With the announcement of the full 2016 Writers' Week program this morning, event director Laura Kroetsch reflects on the power of words to shape how we see the world.
Originally founded by a group of poets, Adelaide Writers’ Week is the oldest festival of its kind in Australia. In 2016, with a well-rounded assortment of novelists, biographers, journalists and up-and-coming American writers, it has broad appeal.
Writers’ Week takes place in the Pioneer Women’s Memorial Gardens from February 27 to March 3. You can see the full schedule at the website from 9am on Thursday, January 28.
CityMag editor Farrin Foster will be chairing two sessions as part of Writers’ Week – one about the politics of being a woman in Australia with Jane Caro and Annabel Crabb on Sunday, February 28 from 2.30-3.30pm and another about the publishing industry and its history with Lucy Sussex on Thursday, March 3 from 9.30-10.30am.
“As long as you’re angry or happy, then I’m good. If you’re bored, I’ve failed,” says Writers’ Week director, Laura Kroetsch.
This year’s 90-strong author list pulls together some of the world’s brightest minds and voices; so there’s little chance you’ll find time to be bored.
Writers’ Week, which is one of the few free offerings on Adelaide’s summer festival scene, has been carefully curated, with each author handpicked by Laura and her team.
Announced this morning are international luminaries like the UK’s Richard Dawkins – a pioneering atheist, animal behaviour specialist and author of The Selfish Gene and Alexander McCall Smith, who is best known for his bestselling No. 1 Ladies’ Detective Agency series.
The latest author announcement also includes a strong contingent of writers from the USA. President and CEO of New America Anne Marie Slaughter will be speaking after her most recent publication – Unfinished Business: Women, Men, Work, Family while Lauren Groff will also make the Trans-Pacific journey to take on similar themes in an entirely different way with her best-selling fiction work Fates and Furies.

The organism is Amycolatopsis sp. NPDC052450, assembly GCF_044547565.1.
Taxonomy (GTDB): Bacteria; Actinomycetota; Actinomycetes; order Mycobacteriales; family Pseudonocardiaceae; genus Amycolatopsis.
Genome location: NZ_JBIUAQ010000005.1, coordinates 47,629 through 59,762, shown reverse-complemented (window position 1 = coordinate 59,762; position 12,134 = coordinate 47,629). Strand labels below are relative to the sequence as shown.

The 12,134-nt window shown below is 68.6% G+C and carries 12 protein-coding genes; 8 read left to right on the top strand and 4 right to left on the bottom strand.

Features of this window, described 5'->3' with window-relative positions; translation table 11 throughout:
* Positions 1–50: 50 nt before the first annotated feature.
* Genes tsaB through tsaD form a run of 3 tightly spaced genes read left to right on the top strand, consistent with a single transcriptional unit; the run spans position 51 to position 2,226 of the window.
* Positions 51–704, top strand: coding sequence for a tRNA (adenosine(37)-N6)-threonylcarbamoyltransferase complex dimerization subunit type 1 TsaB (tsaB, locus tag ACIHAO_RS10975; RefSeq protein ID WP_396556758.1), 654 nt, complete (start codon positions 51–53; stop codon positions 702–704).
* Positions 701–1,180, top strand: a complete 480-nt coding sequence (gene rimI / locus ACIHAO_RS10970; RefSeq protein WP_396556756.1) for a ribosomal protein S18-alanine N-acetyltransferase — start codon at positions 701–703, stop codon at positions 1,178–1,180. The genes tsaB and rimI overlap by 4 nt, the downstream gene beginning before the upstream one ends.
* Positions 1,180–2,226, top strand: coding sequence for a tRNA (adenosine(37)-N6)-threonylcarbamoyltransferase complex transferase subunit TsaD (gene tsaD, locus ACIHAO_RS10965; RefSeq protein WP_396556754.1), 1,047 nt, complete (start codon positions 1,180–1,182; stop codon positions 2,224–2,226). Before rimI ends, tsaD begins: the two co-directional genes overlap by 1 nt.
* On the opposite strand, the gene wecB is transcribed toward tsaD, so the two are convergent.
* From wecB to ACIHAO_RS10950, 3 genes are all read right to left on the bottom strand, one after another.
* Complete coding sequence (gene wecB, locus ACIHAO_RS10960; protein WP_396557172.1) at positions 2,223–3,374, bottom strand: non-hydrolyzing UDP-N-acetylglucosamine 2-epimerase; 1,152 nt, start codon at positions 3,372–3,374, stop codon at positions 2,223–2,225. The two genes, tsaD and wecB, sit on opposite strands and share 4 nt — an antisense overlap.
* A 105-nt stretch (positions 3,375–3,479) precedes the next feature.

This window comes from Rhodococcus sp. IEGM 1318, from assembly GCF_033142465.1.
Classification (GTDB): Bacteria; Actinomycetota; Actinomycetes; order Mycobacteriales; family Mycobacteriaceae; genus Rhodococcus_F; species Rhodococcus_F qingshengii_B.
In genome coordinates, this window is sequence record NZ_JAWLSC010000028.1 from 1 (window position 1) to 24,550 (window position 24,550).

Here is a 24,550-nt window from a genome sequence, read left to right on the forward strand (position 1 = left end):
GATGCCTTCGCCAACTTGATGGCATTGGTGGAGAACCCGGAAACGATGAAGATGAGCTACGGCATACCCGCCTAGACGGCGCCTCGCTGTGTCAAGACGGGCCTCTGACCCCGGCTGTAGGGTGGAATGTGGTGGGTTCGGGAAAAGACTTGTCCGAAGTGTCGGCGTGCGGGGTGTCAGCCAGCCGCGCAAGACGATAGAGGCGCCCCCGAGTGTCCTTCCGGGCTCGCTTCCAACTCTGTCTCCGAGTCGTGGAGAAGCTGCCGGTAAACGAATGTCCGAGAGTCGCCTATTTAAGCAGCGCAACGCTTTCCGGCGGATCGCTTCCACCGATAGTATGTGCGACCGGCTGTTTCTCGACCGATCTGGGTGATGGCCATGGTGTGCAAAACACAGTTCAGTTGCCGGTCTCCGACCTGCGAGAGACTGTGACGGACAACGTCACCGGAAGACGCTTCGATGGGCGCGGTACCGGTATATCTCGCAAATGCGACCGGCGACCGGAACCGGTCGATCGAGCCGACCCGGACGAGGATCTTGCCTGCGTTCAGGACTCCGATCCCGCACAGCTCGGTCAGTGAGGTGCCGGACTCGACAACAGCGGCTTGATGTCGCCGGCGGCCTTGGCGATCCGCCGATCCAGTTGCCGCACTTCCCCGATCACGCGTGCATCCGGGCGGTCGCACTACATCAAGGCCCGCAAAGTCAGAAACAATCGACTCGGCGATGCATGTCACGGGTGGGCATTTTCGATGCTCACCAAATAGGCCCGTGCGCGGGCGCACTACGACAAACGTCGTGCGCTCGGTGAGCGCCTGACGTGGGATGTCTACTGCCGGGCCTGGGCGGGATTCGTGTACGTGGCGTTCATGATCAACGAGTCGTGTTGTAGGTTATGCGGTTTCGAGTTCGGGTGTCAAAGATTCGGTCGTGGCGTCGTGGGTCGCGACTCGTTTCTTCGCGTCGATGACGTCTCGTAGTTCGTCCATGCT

At the heart of this year’s program is the idea of memory, which Laura says is a growing concern for people in the 21st century.
“We’re worried about the noisy world we live in, we’re worried about Alzheimer’s, we’re worried about how we make sense of it all.”
Picking up on this sweeping theme is young American author Jesse Ball with his novel A Cure for Suicide, which has distinct dystopian-Orwellian undertones. For a different slant on the notion of memory, Hyeonseo Lee will be speaking to her memoir – The Girl with Seven Names, which is one of the first credible accounts of someone who has successfully escaped from North Korea.
What we here at CityMag enjoy most about the festival, held under a lush canopy of trees in the Pioneer Women’s Memorial Garden, are the conversations the inspiring thinkers stir up.
“You’re not just listening to people on the stage, you’re talking to people sitting next to you in the audience, or in the coffee line,” Laura says.
Something bound to get people talking is the idea of feminism.
“Misogyny is huge at the moment, but people are a bit unrealistic about how far we’ve come, so it’s important to keep that discussion alive,” Laura explains.
Swathes of fiery women attending this year include Magda Szubanski, Annabel Crabb, Jennifer Clement – the first female president of PEN International, an organisation working to defend freedom of expression – and the intriguing and cinematic author Joanna Walsh, who created the hashtag #readmorewomen2014.
Of course, nothing rouses debate like politics.
On that topic, Laura is presenting writers like outspoken Russian journalist Masha Gessen who can speak on domestic terrorism, to Israeli author Etgar Keret’s whose quirky memoir chronicles the realities of life during wartime. Then, for debate of a different ilk Simon Bryant and Jennifer McLagan – who was ‘real food way before paleo’ – will tackle the politics of food.
For her fifth festival, Laura has held true to her commitment of delivering a community event that by no means requires you to have mastered the art of sonnets or hyperbole. Instead, with a melange of well-known figures and other great surprises there’s something for each of us to feast on.